I also thought that the decision not to let Jose Reyes steal second in the eight inning was another bad call by Manuel. Having Reyes at second would have changed the entire complexion of the Alex Cora at-bat and his liner up the middle may have broken through for a base hit.

David Wright has officially become a liability right now. He should have been rested today so that he could have had two days off to get it together before the Phillies series. Another two strikeouts, a double play, and his fourth error of the season was kind of tough to take.

The Mets wasted another fabulous start by Johan Santana who could very well be 5-0 right now.

Game Ball

A game ball each to Fernando Tatis and Johan Santana.

Up Next

A very shaken up Mets team now head to Philadelphia to play the defending World Champion Phillies for a critical three game series. Mike Pelfrey, Oliver Perez and John Maine will all start in the big weekend series. LGM

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Twitter Poll: Omir Santos Or Ramon Castro? Tue, 28 Apr 2009 01:01:30 +0000 I polled my Twitter followers tonight and asked the following question…

Should Omir Santos replace Ramon Castro as the primary backup when Brian Schneider is activated from the DL on Friday?

mattstedjan@metsmerized Yes!… and give him the chance at first string.


rainiedazze@MetsMerized say no to Darth Vader!

TIBlockhead@MetsMerized Yes! Go Santos woo hoooo we need someone to spark this team up!

maggie162@MetsMerized I’d give Castro 1-2 more starts before then, just to see if he’ll bust out. If he doesn’t, keep Omir.

SheckyXero@MetsMerized Heck yah, Castro has been probably one of the most suckish backup catchers I’ve ever seen, at least through my eyes.

Section518@MetsMerized Don’t you have to say yes? He’s outplayed Castro to date and is half the price.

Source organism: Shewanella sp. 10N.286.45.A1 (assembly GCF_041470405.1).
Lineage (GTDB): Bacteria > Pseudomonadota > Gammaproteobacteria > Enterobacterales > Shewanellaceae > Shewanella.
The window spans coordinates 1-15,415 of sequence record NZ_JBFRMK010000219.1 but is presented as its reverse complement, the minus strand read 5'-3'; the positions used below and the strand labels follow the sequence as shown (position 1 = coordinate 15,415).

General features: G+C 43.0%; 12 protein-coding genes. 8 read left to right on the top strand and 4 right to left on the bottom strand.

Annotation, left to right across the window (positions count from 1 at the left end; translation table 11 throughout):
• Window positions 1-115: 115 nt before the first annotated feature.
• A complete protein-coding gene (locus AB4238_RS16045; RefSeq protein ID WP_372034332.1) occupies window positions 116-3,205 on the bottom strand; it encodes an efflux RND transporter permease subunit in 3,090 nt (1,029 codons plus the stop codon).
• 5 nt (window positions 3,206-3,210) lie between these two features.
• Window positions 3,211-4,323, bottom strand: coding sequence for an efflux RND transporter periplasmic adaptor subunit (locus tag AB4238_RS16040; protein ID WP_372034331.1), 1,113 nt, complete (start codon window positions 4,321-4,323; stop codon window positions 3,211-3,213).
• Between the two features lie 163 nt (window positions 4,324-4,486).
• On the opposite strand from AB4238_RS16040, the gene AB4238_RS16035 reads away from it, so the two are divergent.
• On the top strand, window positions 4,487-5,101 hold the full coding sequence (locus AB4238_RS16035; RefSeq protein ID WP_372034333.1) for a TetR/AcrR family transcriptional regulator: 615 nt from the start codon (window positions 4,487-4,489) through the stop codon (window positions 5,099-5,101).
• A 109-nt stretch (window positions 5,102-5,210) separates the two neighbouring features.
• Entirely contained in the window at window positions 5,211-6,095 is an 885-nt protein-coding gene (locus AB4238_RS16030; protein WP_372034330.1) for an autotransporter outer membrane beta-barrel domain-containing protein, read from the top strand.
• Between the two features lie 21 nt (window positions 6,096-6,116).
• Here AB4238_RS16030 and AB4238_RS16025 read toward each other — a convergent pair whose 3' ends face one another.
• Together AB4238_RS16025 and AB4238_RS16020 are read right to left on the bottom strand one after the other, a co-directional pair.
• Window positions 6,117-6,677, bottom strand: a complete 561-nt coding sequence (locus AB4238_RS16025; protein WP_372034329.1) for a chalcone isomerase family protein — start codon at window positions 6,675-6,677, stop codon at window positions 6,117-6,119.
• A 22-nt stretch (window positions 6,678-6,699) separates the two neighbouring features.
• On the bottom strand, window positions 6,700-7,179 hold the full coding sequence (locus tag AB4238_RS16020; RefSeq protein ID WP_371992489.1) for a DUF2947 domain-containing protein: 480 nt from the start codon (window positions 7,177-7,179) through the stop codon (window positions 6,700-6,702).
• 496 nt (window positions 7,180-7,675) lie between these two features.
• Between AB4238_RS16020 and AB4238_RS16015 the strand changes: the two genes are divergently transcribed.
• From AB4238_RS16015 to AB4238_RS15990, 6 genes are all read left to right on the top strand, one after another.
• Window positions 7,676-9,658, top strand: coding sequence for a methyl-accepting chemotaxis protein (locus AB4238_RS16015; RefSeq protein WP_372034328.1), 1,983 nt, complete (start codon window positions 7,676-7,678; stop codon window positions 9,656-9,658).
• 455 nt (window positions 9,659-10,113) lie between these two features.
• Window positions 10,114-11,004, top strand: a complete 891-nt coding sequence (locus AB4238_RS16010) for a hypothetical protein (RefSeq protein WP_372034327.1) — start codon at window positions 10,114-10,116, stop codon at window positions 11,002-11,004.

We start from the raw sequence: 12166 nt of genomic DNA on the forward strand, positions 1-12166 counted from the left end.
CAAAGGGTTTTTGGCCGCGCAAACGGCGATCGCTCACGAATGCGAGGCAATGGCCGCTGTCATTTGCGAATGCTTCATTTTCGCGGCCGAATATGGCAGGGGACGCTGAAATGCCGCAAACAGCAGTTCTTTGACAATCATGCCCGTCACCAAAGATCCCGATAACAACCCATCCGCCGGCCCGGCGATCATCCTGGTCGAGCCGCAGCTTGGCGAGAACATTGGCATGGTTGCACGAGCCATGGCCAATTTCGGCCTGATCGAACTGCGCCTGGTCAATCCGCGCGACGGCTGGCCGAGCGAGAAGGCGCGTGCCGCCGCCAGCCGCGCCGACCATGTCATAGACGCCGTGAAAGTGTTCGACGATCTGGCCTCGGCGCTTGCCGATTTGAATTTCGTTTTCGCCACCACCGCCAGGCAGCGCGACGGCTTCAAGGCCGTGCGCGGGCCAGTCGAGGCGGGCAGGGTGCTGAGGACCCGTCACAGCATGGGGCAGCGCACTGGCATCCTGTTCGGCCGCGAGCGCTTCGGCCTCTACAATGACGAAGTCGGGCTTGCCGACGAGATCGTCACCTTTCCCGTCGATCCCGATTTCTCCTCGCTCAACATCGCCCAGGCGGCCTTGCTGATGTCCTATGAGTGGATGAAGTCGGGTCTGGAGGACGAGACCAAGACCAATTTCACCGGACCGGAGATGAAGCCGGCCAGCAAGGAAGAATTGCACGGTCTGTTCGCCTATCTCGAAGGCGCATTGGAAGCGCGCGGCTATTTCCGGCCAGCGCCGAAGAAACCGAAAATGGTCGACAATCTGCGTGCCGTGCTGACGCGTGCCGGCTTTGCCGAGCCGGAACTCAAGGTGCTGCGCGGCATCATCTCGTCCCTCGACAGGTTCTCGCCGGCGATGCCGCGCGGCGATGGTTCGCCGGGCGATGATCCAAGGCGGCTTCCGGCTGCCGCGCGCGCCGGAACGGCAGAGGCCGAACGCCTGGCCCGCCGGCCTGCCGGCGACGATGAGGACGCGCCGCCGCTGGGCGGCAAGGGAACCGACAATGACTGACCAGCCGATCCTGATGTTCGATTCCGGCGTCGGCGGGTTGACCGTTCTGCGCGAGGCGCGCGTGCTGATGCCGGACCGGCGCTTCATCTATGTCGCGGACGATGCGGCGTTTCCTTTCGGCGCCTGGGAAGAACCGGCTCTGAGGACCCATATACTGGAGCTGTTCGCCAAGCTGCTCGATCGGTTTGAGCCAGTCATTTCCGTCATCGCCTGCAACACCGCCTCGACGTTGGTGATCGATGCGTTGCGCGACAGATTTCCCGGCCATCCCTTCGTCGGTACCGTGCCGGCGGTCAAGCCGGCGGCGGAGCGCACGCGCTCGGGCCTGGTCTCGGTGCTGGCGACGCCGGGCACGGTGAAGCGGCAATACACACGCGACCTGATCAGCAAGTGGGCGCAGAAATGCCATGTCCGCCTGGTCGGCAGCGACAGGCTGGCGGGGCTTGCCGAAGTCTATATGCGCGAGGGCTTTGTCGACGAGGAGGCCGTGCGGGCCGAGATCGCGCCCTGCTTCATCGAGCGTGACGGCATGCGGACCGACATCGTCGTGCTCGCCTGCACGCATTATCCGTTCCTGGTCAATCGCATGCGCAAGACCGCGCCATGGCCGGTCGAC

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Mets Notes: Tatis At 1B, Santos Catching Again, Murphy Out Mon, 27 Apr 2009 21:07:58 +0000 Fernando Tatis will be at first base tonight when the Mets take the field against the Florida Marlins.

Carlos Delgado who was originally scheduled for a day off on Wednesday, will sit this one out due to a sore hip. For Tatis, it will be his first start of the season at first base.

Delgado won’t be the only regular player  riding the bench for the game, as left fielder Daniel Murphy will be keeping him company. Jerry Manuel will go with Gary Sheffield instead as he seeks to add some more right handed pop to the lineup.

Finally, Omir Santos may have unseated Ramon Castro as the backup catcher to Brian Schneider. Santos will be making his third start in a row going back to the game when Ramon Castro one handed a foul popup and dropped the ball.

This isn’t official, but it certainly looks like it. Santos is batting .294, almost 100 points higher than Castro who is struggling with a .197 batting average.

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Mets DL Brian Schneider, Promote Omir Santos Fri, 17 Apr 2009 23:36:56 +0000 reports that prior to Friday night’s game catcher, Brian Schneider was placed on the 15-day disabled list, retroactive to Thursday, with a muscle strain in his back.

The Mets purchased the contract of catcher Omir Santos, who is expected to be arrive in time for Friday’s game and to be available if needed.

Ramon Castro is behind the plate for the Mets on Friday, starting for back-to-back games in place of Schneider.

“We are somewhat concerned,” Mets manager Jerry Manuel said of Schneider, who is batting just .143 (3-for-21).

Schneider said he has been experiencing tightness in his lower back since last week’s series in Miami. After struggling to play with the ongoing discomfort, Schneider opted to try to rest his back before it got “out of control.”

But Friday afternoon — before the club announced Schneider was going on the DL — Manuel didn’t sound quite as encouraged.

“If this thing doesn’t clear up, then we will have to make a decision based on him being available or not,” Manuel said. “Or trying to get somebody else in here to help us out.”